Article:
New life could soon be breathed into a former factory site that has been closed since 2010.

The environmental impact of potential demolition and regeneration of the redundant Jeld Wen industrial site in Lowestoft, which is in private ownership, is being explored.

Lowestoft Journal: Part of the empty former Jeld Wen timber factory site in Lowestoft, which was targeted by arsonists last September. Picture: Mick HowesPart of the empty former Jeld Wen timber factory site in Lowestoft, which was targeted by arsonists last September. Picture: Mick Howes (Image: Mick Howes)

A major scheme that could see "all existing on-site buildings" demolished and "up to 500 residential dwellings" built along with "up to 3.2 hectares of employment land as well as associated access, infrastructure and landscaping" has been earmarked for land off Waveney Drive.

It comes ahead of plans being potentially lodged later this year - as a London-based development consultancy, Pegasus Group, has submitted an Environmental Impact Assessment Scoping Request for an EIA Proposed Development to East Suffolk Council.

Details about the potential proposals have been revealed in a 'scoping report' submitted to East Suffolk Council on behalf of the applicant, Statuslist Ltd - a Birmingham-based private limited company, whose business is listed as "Development of building projects".

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With the "application site" listed as the former Jeld Wen factory site - which was in operation until June 2010 - it has been vacant since then, despite forming part of an area around Lake Lothing that has been earmarked for a major transformation.

Up to 500 properties could be built on a 35.9 acre site, along with up to 7.9 acres (3.2 hectares) of employment land along with associated access, infrastructure and landscaping.

The report states: "The site is allocated for redevelopment within the adopted East Suffolk Council (Waveney Area) Local Plan (2019) as part of the wider Kirkley Waterfront & Sustainable Urban Neighbourhood, which seeks to deliver transformational change to this key brownfield site and deliver approximately 1,380 homes across the whole allocation along with employment opportunities."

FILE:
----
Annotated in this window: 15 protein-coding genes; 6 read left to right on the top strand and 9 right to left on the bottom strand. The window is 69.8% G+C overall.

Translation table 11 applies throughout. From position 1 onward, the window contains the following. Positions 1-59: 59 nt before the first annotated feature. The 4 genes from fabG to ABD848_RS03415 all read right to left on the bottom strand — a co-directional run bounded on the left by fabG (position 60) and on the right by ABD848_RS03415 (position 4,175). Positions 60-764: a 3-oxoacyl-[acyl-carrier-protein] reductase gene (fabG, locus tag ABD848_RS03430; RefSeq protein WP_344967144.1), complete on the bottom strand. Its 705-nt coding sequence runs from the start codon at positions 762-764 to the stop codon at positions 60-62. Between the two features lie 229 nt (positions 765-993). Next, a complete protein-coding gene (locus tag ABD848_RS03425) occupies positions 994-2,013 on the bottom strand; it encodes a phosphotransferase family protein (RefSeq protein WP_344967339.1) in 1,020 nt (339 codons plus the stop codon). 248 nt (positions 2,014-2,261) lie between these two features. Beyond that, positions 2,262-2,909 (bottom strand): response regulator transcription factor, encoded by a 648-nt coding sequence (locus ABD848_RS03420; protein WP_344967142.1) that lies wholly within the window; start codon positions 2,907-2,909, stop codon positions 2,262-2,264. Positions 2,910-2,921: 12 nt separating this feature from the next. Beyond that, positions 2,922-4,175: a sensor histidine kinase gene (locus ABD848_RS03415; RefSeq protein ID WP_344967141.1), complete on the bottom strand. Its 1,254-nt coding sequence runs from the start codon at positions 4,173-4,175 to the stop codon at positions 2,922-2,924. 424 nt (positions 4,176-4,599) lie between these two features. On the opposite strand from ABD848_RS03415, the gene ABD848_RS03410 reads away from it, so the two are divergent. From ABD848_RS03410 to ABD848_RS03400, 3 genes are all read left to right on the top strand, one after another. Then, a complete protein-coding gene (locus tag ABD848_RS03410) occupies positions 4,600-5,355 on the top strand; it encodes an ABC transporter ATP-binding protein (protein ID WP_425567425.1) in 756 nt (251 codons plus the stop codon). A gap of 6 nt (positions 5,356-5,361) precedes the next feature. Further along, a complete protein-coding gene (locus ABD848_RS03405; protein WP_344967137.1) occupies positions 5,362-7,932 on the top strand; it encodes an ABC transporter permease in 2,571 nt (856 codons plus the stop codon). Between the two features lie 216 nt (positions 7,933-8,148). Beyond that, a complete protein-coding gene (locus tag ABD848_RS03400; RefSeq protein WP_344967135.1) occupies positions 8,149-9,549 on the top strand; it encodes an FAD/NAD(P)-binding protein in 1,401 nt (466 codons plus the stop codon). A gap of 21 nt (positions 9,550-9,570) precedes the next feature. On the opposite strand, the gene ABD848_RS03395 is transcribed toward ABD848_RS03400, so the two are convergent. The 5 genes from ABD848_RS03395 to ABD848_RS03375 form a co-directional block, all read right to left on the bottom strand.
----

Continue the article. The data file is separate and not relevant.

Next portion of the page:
Lowestoft Journal: The aftermath of the fire in April 2023 at the former factory site on Waveney Drive in Lowestoft. Picture: Mick HowesThe aftermath of the fire in April 2023 at the former factory site on Waveney Drive in Lowestoft. Picture: Mick Howes (Image: Mick Howes)

It comes after a separate scheme to transform vacant brownfield land and help pave the way for a waterfront regeneration scheme in Lowestoft, saw East Suffolk Council awarded a Government grant of £4,203,800 in October to "help cover the cost of land remediation" at the nearby former Sanyo and Survitec manufacturing sites on School Road.

With the EIA Scoping Request currently "awaiting decision" with East Suffolk Council, it said: "The proposed development will include the following elements:

"Demolition of all existing small and large rise industrial buildings;

Lowestoft Journal: Part of the empty former Jeld Wen timber factory site in Lowestoft, which has been targeted by

"Construction of up to 500 residential dwellings at a maximum of four storeys, across 11.1ha of gross residential area;

"Up to 3.2ha of employment space;

"Green infrastructure provision and site access - with the primary access provided via Colin Law Way.

Lowestoft Journal: A section of Waveney Drive in Lowestoft will be closed from Monday, September 6 until the end of July 2022.

"The applicant proposes the submission of an outline planning application which will be based on an indicative masterplan and it is noted that construction of the proposed development will take approximately seven to eight years to complete once the construction phase commences."

With the EIA Scoping Request "not a planning application," the report - featuring just over 120 pages - was submitted to the council "to assist in forming their Scoping Opinion."

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It adds: "Once issued, the Scoping Opinion will ultimately be used to inform the contents of the EIA / planning application, which will be submitted in 2024."

Site history

Steeped in history, the waterfront site was purchased for £920,000 by Boulton and Paul which opened its joinery factory and timber yard in 1962.

By the mid-1980s, it employed about 400 people.

Lowestoft Journal: An aerial view of the Boulton and Paul timber factory in Lowestoft taken in 1978.

In 1999, Jeld Wen Inc, purchased the former John Carr and Boulton and Paul companies from the Rugby Group to form Jeld-Wen UK Ltd.

Ten years later, in December 2009, the company announced it was closing the Lowestoft factory, saying it needed to make savings in its manufacturing processes in order to remain competitive.

It closed in June 2010 with the loss of more than 190 jobs as the 36-acre redundant industrial site has since been targeted by arsonists and vandals in recent years.